The Digital Skeptic: Software Sales Are Over. We're All Concierges Now

NEW YORK (TheStreet) -- Chris Pyle has looked at cloud software from both sides now.

"We are developing a healthy cloud-computing business," Pyle told me during a long, marvelously frank phone interview. "But we are facing the new reality of consumption economics over the Web."

Pyle's view should matter to investors. He's CEO of Champion Solutions Group, a Boca Raton, Fla., business data management firm that has sold business computing software and tools for the past 15 years. It's a $75 million business he runs, with 110 employees. And his firm "considers it our heritage to integrate software and hardware for our clients," he said

Surprisingly, Pyle was willing to break down in tiny detail what it's taking to manage the transition from being a traditional business software reseller -- where customers buy products and equipment from makers such as Microsoft , Dell or maybe Oracle -- to today's fast-moving Web software market where businesses rent access to apps delivered over the Internet. A market will increase from $16.7 billion this year to $21.3 billion by 2015, predicts CMSWire, a publication service focused on information technology.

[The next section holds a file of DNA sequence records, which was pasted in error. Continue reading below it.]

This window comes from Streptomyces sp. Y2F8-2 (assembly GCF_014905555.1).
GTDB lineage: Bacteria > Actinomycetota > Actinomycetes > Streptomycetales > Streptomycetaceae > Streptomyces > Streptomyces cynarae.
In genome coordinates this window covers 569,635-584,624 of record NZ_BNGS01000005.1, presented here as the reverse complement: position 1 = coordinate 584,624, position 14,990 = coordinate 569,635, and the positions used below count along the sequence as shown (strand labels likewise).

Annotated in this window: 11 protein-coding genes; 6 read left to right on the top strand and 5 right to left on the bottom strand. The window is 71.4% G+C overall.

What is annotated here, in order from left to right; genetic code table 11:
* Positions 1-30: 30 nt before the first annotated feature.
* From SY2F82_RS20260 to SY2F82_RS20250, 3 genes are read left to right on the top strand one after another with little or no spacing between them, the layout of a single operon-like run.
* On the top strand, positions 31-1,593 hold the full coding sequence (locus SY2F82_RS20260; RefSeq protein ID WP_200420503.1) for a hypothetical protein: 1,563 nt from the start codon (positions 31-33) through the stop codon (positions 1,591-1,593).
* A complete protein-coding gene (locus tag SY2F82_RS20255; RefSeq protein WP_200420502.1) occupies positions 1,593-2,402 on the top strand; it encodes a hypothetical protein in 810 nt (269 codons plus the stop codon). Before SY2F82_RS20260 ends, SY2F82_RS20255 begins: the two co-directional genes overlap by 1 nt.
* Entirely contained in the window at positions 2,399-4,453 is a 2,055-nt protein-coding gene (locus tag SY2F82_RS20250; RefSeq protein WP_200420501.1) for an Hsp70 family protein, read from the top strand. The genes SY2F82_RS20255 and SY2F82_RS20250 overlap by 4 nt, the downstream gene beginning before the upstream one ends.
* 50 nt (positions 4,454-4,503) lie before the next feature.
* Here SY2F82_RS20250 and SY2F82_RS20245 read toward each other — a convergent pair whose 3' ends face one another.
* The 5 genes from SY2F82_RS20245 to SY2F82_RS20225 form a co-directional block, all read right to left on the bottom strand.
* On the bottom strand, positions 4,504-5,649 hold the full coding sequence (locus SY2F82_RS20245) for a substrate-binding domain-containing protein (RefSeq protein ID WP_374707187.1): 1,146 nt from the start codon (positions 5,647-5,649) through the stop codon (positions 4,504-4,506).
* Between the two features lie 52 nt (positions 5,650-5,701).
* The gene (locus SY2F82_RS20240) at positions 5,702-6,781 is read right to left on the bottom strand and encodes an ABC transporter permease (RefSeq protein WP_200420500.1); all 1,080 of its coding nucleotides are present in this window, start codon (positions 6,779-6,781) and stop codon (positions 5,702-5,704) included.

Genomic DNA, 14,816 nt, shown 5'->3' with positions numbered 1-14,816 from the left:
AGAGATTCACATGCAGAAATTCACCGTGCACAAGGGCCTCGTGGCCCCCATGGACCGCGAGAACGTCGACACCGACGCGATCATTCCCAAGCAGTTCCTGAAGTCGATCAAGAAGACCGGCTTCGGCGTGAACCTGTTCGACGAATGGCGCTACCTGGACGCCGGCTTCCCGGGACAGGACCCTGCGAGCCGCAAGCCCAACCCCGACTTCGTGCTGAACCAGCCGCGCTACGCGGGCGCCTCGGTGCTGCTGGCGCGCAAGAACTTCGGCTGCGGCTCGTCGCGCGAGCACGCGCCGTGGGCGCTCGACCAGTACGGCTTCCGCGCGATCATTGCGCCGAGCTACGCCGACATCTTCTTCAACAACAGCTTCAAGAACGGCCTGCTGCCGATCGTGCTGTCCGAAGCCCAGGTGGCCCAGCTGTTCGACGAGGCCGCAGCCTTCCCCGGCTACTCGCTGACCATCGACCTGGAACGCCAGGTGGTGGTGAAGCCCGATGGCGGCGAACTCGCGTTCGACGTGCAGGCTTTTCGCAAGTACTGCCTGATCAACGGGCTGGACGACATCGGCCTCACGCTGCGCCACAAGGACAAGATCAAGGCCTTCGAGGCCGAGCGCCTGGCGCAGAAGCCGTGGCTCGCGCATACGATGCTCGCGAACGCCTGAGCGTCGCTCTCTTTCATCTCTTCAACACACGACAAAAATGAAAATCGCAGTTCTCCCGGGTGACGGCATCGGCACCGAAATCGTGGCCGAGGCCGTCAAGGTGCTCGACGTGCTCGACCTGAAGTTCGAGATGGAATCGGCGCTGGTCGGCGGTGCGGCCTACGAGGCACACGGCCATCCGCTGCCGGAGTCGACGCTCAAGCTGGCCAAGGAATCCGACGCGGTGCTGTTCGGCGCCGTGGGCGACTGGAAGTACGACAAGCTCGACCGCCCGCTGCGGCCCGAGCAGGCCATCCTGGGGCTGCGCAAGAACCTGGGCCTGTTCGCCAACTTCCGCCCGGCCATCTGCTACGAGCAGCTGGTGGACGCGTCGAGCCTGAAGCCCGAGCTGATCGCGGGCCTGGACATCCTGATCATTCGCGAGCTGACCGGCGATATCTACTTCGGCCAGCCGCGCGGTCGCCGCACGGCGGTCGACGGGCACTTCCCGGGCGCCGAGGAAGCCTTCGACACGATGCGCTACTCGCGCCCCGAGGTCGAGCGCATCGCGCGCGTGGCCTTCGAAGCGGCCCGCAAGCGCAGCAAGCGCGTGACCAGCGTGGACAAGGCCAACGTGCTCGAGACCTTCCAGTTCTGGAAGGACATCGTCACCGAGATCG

Those are numbers Pyle trusts. "In fact, I am doubling down on my cloud offerings," he said. "We bought a neat Microsoft Office 365 management app called MessageOps."

But if as I listened to Pyle details Champion's transition to selling business software over the Web, a sobering investor lesson emerged.

"What you learn is," he explained, "What you did to get you here won't get you there."

A foggy cloud reality
The biggest change, Pyle said, is business customers no longer buy software, but essentially rent it by the month -- so clients can jump ship at any time. Therefore, the intense, upfront sales process that went into selling pricey computers or software packages has been replaced by a tricky ongoing, costly and culturally challenging client-service relationship.

"I think, long term, it's very sticky," he said. "At the same time, it's very hard. Someone can move from Microsoft to Google in a heartbeat because there is no long-term contract."

Pyle no longer markets features or hardware, but now tries to communicate a sense of service and a knowledge of a client's business that require a startlingly granular commitment to information.